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News Release 18 of 42

July 10, 2001 04:00 AM (EDT)

News Release Number: STScI-2001-25

Hubble Snaps Picture of Remarkable Double Cluster

July 10, 2001: These two dazzling clusters of stars, called NGC 1850, are found in one of our neighboring galaxies, the Large Magellanic Cloud. The photo's centerpiece is a young, "globular-like" star cluster -- a type of object unknown in our own Milky Way Galaxy. The smaller second cluster is below and to the right of the main cluster. The stars are surrounded by a filigree pattern of diffuse gas [left], which scientists believe was created by the explosion of massive stars.

Q & A: Understanding the Discovery

  1. 1. What are globular star clusters?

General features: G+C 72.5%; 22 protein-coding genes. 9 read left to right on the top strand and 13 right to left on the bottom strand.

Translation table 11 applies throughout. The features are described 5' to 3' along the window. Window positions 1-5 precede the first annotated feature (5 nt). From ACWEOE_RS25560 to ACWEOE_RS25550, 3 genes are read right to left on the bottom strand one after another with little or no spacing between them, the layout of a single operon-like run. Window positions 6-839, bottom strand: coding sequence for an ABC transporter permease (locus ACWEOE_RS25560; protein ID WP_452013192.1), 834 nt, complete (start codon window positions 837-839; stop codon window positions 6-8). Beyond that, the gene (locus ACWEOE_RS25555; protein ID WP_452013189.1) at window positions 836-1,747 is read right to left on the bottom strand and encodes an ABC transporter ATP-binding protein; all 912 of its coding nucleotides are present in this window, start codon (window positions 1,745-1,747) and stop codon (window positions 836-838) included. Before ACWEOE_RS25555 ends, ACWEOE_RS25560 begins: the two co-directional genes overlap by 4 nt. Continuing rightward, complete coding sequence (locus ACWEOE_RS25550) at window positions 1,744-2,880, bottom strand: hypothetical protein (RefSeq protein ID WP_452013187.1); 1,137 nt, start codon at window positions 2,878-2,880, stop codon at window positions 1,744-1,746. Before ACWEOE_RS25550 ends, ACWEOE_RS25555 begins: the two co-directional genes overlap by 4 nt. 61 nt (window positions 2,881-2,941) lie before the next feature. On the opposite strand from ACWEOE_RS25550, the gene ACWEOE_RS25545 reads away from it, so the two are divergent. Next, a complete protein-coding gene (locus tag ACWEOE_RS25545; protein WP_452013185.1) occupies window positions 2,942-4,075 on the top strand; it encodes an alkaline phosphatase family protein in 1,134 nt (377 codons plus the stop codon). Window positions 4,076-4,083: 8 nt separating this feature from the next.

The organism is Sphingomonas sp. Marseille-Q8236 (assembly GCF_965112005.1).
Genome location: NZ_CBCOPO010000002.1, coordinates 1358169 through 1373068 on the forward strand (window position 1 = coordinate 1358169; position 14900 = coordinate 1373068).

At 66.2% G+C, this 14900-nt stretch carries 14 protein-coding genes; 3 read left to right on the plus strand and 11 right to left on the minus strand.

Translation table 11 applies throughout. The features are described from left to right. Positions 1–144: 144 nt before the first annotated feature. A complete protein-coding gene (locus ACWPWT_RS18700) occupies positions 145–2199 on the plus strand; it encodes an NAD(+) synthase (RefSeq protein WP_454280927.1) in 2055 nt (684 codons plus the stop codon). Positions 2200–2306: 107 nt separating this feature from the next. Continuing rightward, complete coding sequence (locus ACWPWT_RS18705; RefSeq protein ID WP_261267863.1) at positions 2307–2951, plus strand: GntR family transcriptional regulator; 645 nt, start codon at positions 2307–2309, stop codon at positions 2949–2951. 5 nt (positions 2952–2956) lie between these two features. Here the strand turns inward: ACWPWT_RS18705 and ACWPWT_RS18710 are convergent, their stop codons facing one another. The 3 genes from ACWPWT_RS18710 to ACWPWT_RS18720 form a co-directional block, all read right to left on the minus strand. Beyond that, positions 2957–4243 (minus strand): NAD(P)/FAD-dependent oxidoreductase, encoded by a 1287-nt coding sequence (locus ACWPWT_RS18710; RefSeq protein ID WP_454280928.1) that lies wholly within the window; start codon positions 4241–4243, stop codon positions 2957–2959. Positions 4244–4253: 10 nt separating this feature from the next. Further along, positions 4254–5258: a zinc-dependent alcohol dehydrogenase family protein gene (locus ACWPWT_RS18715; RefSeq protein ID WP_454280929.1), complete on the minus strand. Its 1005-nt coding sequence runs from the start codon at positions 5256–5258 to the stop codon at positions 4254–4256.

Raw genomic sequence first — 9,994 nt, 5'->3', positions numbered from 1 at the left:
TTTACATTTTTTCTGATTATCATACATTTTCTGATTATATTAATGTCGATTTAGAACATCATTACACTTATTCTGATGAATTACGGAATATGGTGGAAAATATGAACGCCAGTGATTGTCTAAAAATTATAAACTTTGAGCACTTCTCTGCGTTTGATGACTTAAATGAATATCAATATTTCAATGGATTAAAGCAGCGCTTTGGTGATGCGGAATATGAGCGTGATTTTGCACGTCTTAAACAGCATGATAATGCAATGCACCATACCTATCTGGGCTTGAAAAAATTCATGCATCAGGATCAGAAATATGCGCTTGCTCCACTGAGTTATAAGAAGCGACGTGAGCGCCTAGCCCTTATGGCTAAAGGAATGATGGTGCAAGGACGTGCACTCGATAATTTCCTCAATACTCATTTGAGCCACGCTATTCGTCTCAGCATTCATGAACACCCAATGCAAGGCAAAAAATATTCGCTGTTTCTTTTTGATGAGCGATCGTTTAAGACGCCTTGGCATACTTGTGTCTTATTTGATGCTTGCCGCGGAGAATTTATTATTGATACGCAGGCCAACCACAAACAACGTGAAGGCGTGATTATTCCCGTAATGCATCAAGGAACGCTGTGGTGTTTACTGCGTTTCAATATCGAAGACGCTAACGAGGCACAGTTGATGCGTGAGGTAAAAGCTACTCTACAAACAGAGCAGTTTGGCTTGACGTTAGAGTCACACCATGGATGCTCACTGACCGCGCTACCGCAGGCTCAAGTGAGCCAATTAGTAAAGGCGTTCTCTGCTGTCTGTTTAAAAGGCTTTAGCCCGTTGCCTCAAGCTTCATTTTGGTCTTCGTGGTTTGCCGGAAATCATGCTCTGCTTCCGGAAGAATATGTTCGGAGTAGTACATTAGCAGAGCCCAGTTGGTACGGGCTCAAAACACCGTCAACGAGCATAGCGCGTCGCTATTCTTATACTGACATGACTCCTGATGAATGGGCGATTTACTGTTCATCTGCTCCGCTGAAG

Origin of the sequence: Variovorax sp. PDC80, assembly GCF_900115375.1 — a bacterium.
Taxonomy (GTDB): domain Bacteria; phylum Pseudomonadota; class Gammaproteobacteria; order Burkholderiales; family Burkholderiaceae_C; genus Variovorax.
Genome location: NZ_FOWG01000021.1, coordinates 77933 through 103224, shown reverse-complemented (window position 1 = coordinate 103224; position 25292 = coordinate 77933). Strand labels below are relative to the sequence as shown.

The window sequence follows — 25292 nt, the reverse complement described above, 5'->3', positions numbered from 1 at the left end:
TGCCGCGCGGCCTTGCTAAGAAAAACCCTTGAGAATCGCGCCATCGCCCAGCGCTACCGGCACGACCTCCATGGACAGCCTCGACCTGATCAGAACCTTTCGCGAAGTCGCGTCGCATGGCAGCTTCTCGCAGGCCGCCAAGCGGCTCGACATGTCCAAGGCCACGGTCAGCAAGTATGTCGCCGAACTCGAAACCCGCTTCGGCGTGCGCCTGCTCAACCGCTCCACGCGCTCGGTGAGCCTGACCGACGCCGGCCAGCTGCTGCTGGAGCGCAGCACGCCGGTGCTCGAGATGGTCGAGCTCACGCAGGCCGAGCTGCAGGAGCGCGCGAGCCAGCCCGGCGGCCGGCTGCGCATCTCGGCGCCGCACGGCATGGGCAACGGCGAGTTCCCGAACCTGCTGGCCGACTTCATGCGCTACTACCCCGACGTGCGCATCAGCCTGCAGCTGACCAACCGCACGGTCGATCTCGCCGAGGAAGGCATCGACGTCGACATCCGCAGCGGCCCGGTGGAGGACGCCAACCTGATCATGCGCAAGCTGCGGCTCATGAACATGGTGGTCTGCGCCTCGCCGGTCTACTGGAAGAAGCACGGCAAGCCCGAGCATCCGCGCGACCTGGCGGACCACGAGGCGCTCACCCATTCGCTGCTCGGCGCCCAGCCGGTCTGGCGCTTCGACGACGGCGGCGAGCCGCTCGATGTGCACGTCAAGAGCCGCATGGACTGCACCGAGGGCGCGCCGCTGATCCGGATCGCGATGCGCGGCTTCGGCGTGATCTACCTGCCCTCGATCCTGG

2. They are an assemblage of up to a million stars that all share the same origin. Traditionally, globular clusters are usually composed of old stars. But the Hubble picture reveals a globular-like cluster [center] of young stars, about 50 million years old. Young, globular star clusters are a special class of celestial objects. They don't exist in our Milky Way Galaxy.

    NGC 1850 is one of the brightest star clusters in the Large Magellanic Cloud.

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Image Credits: NASA, ESA, and Martino Romaniello (European Southern Observatory, Germany)

Acknowledgments: The image processing for this image was done by Martino Romaniello, Richard Hook, Bob Fosbury and the Hubble European Space Agency Information Center.